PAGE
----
• Paperback: 328 pages
  • Publisher: Wilder Publications (March 26, 2009)
  • Language: English
  • ISBN-10: 1604595108
  • ISBN-13: 978-1604595109
  • Product Dimensions: 6 x 0.7 x 9 inches
  • Shipping Weight: 1 pounds (View shipping rates and policies)
  • Average Customer Review: 4.2 out of 5 stars  See all reviews (158 customer reviews)
  • Amazon Best Sellers Rank: #1,379,707 in Books (See Top 100 in Books)

Customer Reviews

Top Customer Reviews

By Patricia A. Powell on December 27, 2003
Format: Paperback
This is the first novel that I have read by Willa Cather, and so I began my reading with no specific expectations. What I found was an extraordinary American writer. Her descriptions, and her ability to sum up the lifetime of a character in just a few sentences or lines are unlike the writings of anyone else I have read. She reminds me most of Henry James, although she is easier to read..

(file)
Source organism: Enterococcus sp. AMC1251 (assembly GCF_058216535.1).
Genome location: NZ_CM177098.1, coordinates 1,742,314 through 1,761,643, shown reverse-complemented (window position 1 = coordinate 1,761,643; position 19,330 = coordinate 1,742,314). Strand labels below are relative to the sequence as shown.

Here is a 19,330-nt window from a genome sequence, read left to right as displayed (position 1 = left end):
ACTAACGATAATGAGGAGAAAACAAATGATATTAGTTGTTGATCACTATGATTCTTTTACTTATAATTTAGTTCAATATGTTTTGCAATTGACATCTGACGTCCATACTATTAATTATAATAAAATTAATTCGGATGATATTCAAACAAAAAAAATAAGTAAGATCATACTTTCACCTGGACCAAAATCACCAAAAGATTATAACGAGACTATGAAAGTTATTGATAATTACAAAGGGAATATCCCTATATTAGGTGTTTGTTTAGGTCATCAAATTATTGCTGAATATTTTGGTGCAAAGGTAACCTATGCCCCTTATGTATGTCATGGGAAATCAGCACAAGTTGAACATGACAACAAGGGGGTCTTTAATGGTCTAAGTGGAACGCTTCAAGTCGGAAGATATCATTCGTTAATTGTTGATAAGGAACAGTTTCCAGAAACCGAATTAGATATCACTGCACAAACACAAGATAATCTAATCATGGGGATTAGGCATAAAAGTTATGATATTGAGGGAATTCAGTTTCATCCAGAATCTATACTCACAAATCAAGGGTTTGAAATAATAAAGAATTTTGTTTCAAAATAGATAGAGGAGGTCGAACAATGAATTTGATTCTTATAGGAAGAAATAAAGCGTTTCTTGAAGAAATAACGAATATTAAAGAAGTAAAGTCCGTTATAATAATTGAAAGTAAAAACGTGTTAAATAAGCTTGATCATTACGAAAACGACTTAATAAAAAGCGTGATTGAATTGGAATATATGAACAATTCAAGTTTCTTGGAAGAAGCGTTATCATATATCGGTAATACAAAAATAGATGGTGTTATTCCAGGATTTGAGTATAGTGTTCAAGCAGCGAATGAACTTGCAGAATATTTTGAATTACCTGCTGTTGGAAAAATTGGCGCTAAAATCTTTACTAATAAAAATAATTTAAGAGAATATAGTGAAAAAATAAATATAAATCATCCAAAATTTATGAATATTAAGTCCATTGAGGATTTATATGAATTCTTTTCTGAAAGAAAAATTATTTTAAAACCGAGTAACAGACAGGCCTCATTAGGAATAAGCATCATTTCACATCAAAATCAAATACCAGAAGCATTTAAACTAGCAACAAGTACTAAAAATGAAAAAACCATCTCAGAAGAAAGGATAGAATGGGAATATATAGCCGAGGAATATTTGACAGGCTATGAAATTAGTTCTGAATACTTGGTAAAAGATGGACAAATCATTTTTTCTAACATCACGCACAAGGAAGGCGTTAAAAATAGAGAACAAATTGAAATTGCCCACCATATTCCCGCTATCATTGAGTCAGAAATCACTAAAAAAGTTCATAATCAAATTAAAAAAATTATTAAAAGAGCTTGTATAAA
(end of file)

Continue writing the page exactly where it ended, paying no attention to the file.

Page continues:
Thea, the subject of this early Willa Cather novel is flawed, and not really a heroine at all. She is an artist; her art is music. Her family and neighbors in Moonstone Colorado barely recognize what this means; most just find her odd. Thea is a loner. She has no friends her own age. Her siblings do not like her. But, she is the subject of attention from the town doctor, a railroad worker, a drunkard piano teacher, and Mexican laborers. All recognize something special in her; all contribute to her early struggle to find her art, and herself.
It is a railroad accident that changes her life. When her friend, Ray Kennedy, dies in a railroad accident, he leaves Thea a $600 inheritance. These funds take her to Chicago to study piano. There she struggles in poverty, and is discouraged, but she also gets her first glimpse of who she is as an artist.